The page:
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Board moves to give Party members a say in policy

By Paul Goodman

CAMERON-PENSIVEThere's a policy unit in Downing Street - containing three Conservatives and three Liberal Democrats - to help shape future policy for the Coalition.  But there's no equivalent in CCHQ to form future policy for the Party.  So how will Conservative policy be drawn up for the next election?  Tim and I have been asking the question repeatedly.  I wrote last month that there are three main options -

  • David Cameron could set up a Policy Unit in CCHQ (as I've suggested).
  • The 1922 Executive could raise some money, and use its backbench committees as policy development bodies (as Tim has recommended).
  • The Party Board could set up its own new policy development process.

I can disclose today that the Board is considering a plan that would change Party policy-making significantly.  Under its terms -

  • Every Conservative Cabinet member would work with a think-tank made up of Party members.
  • Each think-tank would draw up policy proposals to which, in turn, the Cabinet Minister would respond.
  • Party members would thus have a say in the Party policy - both before the next election and manifesto.

This plan is set out in a paper called "Conservative Policy Forum - proposal to reinvigorate, restructure, relaunch", which ConservativeHome has seen.  The paper has been drawn up by a steering group appointed directly by the Board and chaired by Fiona Hodgson, a Board member and Vice-President of the National Convention.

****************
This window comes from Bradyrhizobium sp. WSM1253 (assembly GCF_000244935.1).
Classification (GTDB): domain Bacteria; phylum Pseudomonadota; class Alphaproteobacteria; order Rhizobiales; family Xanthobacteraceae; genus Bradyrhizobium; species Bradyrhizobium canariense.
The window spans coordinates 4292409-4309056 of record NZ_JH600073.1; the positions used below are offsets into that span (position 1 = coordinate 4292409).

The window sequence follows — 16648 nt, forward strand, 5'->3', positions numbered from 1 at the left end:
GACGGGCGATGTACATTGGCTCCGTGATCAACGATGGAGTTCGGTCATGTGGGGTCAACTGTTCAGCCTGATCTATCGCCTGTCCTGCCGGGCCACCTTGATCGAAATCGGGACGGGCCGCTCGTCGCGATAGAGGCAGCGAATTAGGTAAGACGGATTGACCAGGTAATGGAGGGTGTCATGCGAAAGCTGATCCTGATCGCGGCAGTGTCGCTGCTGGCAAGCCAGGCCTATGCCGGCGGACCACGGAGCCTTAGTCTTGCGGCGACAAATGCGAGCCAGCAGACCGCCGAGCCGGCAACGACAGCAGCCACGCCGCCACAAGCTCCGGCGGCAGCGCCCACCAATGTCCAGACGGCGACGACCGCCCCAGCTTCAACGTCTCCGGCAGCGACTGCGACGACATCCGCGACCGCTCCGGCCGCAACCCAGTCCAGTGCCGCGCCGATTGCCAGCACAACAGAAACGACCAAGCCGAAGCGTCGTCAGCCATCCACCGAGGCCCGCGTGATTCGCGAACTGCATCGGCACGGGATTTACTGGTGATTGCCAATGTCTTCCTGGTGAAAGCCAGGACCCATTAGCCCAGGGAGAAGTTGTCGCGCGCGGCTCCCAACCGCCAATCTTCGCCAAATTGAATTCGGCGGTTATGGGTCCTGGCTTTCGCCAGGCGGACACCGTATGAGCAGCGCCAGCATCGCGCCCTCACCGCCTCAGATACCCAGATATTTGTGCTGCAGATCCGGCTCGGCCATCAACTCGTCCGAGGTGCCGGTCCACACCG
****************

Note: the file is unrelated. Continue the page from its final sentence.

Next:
It sees a revived Conservative Policy Forum (CPF) as the means of delivering the plan described above, and is drawn from responses to a survey sent to existing CPF groups, and Deputy Chairmen Political in each Association.  730 or so CPF groups were canvassed for their views.  The steering group received almost 300 responses.  97 per cent said that members should be able to influence Party policy through the CPF.

Under the plan, Ministers and think-tanks would work together roughly as follows.  Each think-tank would -

  • Appoint a Chairman and a Rapporteur.
  • Consult local CPF Groups to select topics for policy formation.
  • Draw up proposals based on those topics, which would be posted on-line for local CPF group feed-back.
  • Put these amended proposals to the Minister, who would post his views and comments on-line.

I'm told that the Board is due to consider the paper during a meeting in September, and that its ideas may in turn be considered and debated during the Convention meeting that takes place during October's Party Conference.  Oliver Letwin, who has overall responsibility for the CPF in his capacity as Chairman of the Policy Review and of the Conservative Research Department, met Steering Group members earlier this week, and his response to the paper was described to me as "sympathetic".

I've five main thoughts about the paper, and the issues that it raises.